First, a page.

Date of Award

Summer 8-11-2015

Degree Type

Thesis

Degree Name

Master of Public Health (MPH)

Department

Public Health

First Advisor

Dr. Ike S Okosun

Abstract

Abstract

Objectives: Diarrheal disease is a global health challenge that assumes gigantic importance with regard to child health in developing countries like Pakistan. Prompt medical attention and proper use of Oral Re-hydration Therapy (ORT) by mothers helps prevent dehydration and secondary complications among affected children. However, ORT use among mothers in Pakistan is low. This study seeks to examine how various socio-demographic factors impact the use of ORT and dispensary treatment among mothers of children affected with diarrhea.

Methods:Data from Pakistan Demographic Health Survey (2012-2013) was used for the study. The study sample consisted of women aged 15-49 years old resident in Punjab region (N= 505) with children under five years old who had diarrhea within two weeks of the survey. Chi-square tests and logistic regression analyses were used to determine relationships between maternal socio-demographic characteristics and use of ORT and dispensary care. P-values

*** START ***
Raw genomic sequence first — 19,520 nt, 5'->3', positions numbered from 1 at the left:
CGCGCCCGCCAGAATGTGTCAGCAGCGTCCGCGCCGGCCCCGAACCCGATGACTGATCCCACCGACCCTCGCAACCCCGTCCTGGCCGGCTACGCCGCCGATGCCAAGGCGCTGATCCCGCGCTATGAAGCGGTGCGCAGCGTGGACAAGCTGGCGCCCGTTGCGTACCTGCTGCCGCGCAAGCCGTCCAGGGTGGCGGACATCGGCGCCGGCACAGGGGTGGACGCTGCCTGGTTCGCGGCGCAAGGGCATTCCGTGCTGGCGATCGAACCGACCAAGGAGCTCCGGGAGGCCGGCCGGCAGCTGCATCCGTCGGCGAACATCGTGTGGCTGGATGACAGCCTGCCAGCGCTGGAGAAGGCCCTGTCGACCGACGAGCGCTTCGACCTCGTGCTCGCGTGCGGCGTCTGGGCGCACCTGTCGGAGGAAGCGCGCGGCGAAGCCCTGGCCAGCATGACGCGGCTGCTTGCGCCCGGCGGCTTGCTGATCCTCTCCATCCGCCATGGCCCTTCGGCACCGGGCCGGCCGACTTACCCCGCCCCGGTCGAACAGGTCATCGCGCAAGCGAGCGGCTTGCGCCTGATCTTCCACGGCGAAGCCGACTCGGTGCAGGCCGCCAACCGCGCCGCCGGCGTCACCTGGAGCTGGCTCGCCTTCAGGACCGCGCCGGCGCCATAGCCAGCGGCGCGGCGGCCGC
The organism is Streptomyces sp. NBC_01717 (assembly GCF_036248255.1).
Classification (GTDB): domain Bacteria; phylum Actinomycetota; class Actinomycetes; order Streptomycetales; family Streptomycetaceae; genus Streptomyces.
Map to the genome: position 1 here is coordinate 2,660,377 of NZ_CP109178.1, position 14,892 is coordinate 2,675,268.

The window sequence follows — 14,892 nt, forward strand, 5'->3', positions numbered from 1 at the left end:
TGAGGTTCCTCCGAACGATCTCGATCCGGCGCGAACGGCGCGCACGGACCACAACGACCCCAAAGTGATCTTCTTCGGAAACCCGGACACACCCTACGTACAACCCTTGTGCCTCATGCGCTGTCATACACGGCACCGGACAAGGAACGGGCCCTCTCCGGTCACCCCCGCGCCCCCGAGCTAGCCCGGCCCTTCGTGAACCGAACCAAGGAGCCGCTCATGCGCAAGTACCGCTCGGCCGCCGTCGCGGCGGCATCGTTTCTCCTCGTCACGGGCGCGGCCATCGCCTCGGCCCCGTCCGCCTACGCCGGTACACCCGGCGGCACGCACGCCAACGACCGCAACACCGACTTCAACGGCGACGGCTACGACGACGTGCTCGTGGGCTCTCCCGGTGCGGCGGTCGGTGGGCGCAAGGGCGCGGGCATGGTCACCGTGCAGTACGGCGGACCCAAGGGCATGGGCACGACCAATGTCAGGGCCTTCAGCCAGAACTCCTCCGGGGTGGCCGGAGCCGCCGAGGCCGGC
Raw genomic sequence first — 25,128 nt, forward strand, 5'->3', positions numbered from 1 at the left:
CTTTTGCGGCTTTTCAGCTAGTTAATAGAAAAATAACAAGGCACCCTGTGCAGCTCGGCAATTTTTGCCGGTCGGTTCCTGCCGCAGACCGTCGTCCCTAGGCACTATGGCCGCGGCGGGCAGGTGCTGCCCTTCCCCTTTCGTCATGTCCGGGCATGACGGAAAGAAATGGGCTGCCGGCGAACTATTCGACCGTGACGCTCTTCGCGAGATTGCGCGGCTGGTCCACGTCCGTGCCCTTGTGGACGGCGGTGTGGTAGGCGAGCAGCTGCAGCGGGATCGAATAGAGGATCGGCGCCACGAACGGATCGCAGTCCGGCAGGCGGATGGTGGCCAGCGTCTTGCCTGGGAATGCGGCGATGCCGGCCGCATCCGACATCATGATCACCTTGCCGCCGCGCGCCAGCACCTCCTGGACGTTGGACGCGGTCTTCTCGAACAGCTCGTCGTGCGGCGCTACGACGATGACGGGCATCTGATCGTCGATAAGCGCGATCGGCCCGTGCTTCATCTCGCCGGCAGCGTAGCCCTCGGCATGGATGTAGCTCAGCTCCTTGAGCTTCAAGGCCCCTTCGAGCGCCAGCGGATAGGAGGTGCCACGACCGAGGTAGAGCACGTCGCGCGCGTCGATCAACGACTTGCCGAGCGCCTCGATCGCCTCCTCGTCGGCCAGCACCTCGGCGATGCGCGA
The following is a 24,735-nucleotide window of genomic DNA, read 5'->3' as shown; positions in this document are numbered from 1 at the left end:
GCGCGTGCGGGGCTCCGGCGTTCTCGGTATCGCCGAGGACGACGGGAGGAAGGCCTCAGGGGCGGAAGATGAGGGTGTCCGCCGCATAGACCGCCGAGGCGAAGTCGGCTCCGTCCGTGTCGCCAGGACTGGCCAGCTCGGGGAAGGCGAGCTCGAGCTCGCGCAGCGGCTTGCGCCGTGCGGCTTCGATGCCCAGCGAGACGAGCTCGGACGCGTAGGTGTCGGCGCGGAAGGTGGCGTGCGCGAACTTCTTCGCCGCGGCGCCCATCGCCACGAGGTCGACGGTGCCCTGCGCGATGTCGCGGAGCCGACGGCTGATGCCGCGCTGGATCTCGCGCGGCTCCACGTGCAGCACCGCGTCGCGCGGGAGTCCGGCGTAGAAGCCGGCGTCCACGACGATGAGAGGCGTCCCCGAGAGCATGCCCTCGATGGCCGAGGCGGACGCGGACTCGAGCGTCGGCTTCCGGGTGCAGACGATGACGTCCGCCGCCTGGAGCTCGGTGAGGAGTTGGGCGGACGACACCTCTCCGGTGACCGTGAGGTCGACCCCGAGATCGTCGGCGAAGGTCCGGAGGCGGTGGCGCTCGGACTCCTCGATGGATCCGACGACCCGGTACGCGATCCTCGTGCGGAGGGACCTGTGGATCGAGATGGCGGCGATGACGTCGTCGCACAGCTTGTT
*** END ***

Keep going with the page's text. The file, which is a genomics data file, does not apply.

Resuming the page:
Results: After controlling for place of residence, educational level and frequency of watching television, caregivers whose children had fever with diarrheal episodes had nearly two-fold increased odds of using ORT treatment [OR= 1.9, (95% CI: 1.28-2.82)], compared to those whose children did not have fever. Similarly poor and middle class socioeconomic status (SES) participants had 3 times increased odds [OR= 2.76, [95% CI: 1.1 -6.89)] of using dispensary treatment when compared to upper class mothers. Place of residence was not a significant predictor of ORT or dispensary use.

Discussion: These findings are consistent with other studies that show that mothers’ socioeconomic status are a good indicator of their knowledge about ORT use, and health care seeking behavior. On the other hand, maternal place of residence was not a significant predictor of ORT use, or consultation at a dispensary, even though other studies have found significant associations.

Conclusion: Interventions aimed at improving low-income mothers’ knowledge about diarrhea management can include lay medical personnel, such as dispensers, who are often the easily accessible medical resource to this population. Therefore, dispensers should be provided with further training to increase their knowledge and skills in treating children with diarrhea. Future studies that are more rigorous should be conducted to examine this public health issue.

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